Go ahead, violate the Geneva Convention

The ACLU gets the whole thing completely wrong and backward, starting with the headline.

A New York Jail Forced a Trans Woman Into a Men’s Facility

As opposed to what, ACLU? As opposed to forcing women to deal with a man in their facility.

Jena Faith’s experience in the Steuben County Jail was a living nightmare.

The military veteran spent four weeks in the jail awaiting trial last spring. She was initially housed in the jail’s women’s facility without incident, but things changed when officials suddenly transferred her to the men’s facility, despite the fact that she is a woman.

But he’s not a woman, so there is no “fact” that he’s a woman. He’s a man who wants to be or identifies as or presents as or thinks of himself as a woman.

And how confident can we be that his being housed in the jail’s women’s facility was really “without incident,” given the ACLU’s appalling blindness to the needs of women? How confident can we be that even assuming it was without overt or violent incident, all the women locked up with this man were perfectly at ease with the situation?

During the weeks that Jena spent as a woman in a men’s jail, she was routinely targeted with physical and verbal harassment from other incarcerated people and guards. On her first day in the men’s facility, a fellow incarcerated person started touching her body and blowing kisses at her, making her feel scared and uncomfortable.

If that’s true it’s bad. Jails should prevent physical and verbal harassment by guards or inmates or both. It doesn’t follow however that the women in the jail should pay the price for men’s physical and verbal harassment.

On August 22, the New York Civil Liberties Union, along with the Transgender Legal Defense & Education Fund and the law firm BakerHostetler, filed a lawsuit on behalf of Jena. It argues that what happened to her is a violation of numerous state laws designed to protect the rights, dignity, and humanity of trans people.

What about the rights, dignity, and humanity of women? Why does Jena’s fantasy identity trump all those women’s actual literal physical sex, which makes them a target of men? Why does the ACLU think that the way to protect a man who says he’s a woman from violent men is to force women to protect him? What if it turns out that he’s a danger to them? How can the ACLU possibly be so sure that will never be the case?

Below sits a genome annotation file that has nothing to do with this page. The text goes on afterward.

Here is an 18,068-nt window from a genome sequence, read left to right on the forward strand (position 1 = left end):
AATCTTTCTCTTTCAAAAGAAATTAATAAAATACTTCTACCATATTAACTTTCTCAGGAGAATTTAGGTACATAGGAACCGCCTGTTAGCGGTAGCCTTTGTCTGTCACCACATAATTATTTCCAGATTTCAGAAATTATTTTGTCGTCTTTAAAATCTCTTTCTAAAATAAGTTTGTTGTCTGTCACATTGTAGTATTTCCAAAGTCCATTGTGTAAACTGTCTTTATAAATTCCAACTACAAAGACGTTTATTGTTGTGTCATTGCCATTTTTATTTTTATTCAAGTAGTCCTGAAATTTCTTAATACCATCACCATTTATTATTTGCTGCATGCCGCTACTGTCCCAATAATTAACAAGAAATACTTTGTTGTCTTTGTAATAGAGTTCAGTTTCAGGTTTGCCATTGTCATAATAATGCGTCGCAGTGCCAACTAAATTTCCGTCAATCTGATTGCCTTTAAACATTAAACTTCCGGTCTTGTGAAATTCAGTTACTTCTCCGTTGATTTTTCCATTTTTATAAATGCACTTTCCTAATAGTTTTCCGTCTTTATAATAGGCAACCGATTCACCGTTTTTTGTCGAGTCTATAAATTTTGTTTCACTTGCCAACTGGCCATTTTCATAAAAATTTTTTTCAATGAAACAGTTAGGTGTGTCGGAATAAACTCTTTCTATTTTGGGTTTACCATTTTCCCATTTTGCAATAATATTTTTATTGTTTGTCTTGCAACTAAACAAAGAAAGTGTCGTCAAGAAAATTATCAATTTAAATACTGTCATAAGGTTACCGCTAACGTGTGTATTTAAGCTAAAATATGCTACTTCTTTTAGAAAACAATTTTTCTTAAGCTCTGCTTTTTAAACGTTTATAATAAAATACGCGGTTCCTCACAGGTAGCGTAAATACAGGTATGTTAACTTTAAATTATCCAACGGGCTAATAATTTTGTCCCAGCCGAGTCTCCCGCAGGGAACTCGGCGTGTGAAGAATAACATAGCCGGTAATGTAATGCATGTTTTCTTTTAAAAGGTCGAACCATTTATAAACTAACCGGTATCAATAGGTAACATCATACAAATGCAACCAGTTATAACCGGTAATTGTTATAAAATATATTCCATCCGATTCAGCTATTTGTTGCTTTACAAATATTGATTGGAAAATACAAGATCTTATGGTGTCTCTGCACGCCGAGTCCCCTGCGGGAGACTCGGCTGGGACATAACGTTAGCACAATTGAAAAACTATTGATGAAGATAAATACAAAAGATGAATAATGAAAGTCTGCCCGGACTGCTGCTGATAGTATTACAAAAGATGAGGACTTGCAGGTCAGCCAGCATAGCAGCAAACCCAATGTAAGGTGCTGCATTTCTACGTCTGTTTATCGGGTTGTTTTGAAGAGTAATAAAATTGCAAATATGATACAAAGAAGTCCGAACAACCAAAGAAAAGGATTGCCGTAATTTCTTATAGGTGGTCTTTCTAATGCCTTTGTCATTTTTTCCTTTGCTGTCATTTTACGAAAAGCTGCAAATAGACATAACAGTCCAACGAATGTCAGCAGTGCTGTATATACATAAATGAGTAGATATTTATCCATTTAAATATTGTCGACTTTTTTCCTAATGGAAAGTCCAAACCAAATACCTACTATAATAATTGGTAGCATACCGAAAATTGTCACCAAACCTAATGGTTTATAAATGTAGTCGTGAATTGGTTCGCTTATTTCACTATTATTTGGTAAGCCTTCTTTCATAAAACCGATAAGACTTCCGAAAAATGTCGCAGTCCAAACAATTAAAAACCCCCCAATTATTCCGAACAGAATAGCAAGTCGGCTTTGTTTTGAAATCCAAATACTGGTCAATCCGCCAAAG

While Jena’s experience was harrowing, it’s not unique. Across the state, trans people are often held in jail and prison facilities that are not consistent with their gender, even though state law prohibits discrimination on the basis of gender identity and courts have held that it’s discriminatory to refuse to treat a person consistently with their gender identity.

How many trans men are there who clamor to be housed with the men? Any? Any at all?

If you were a trans man would you clamor to be housed with the men? I sure as hell wouldn’t. Why? Because I’d expect to be toast if I were so housed. (That shouldn’t be the case. Jails shouldn’t be dangerous for the inmates. The solution however is not to make women the shields.)

In part because they are housed incorrectly, trans people are exposed to overwhelming levels of abuse and harassment while behind bars, and they are far more likely than cisgender people to be targeted for the worst types of violence and mistreatment.

Trans people? Or trans women only? I suspect it’s the latter, and I suspect the ACLU does this trick knowingly.

Meanwhile have a bit of Geneva Convention:

Geneva Convention III
Article 25, fourth paragraph, and Article 29, second paragraph, of the 1949 Geneva Convention III provide that in any camps in which men and women prisoners are accommodated together, separate dormitories and conveniences shall be provided for women.
Geneva Convention III
Article 97, fourth paragraph, and Article 108, second paragraph, of the 1949 Geneva Convention III provide that women prisoners of war undergoing disciplinary punishment or convicted of an offence shall be confined in separate quarters from men and shall be under the immediate supervision of women.
Geneva Convention IV
Article 76, fourth paragraph, of the 1949 Geneva Convention IV provides that women accused of an offence “shall be confined in separate quarters and shall be under the direct supervision of women”.

Maybe in his head Jena Faith genuinely thinks he’s a woman, but whether he does or not, women still have the right to be safe from him.

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